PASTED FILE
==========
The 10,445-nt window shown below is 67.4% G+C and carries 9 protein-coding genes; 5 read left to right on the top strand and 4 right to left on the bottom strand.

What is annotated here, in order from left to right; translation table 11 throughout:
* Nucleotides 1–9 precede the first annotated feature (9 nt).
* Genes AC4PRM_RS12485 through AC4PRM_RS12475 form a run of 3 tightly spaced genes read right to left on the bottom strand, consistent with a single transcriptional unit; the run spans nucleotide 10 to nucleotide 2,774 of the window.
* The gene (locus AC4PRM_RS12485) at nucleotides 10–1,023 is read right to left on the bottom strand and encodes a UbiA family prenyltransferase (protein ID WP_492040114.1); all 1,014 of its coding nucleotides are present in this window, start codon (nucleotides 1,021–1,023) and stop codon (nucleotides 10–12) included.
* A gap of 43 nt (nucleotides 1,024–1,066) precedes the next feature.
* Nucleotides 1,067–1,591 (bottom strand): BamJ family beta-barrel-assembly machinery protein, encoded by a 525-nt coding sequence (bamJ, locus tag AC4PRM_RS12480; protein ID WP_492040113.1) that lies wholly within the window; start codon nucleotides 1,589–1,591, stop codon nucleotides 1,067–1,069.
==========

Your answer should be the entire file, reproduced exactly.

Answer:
The 10,445-nt window shown below is 67.4% G+C and carries 9 protein-coding genes; 5 read left to right on the top strand and 4 right to left on the bottom strand.

What is annotated here, in order from left to right; translation table 11 throughout:
* Nucleotides 1–9 precede the first annotated feature (9 nt).
* Genes AC4PRM_RS12485 through AC4PRM_RS12475 form a run of 3 tightly spaced genes read right to left on the bottom strand, consistent with a single transcriptional unit; the run spans nucleotide 10 to nucleotide 2,774 of the window.
* The gene (locus AC4PRM_RS12485) at nucleotides 10–1,023 is read right to left on the bottom strand and encodes a UbiA family prenyltransferase (protein ID WP_492040114.1); all 1,014 of its coding nucleotides are present in this window, start codon (nucleotides 1,021–1,023) and stop codon (nucleotides 10–12) included.
* A gap of 43 nt (nucleotides 1,024–1,066) precedes the next feature.
* Nucleotides 1,067–1,591 (bottom strand): BamJ family beta-barrel-assembly machinery protein, encoded by a 525-nt coding sequence (bamJ, locus tag AC4PRM_RS12480; protein ID WP_492040113.1) that lies wholly within the window; start codon nucleotides 1,589–1,591, stop codon nucleotides 1,067–1,069.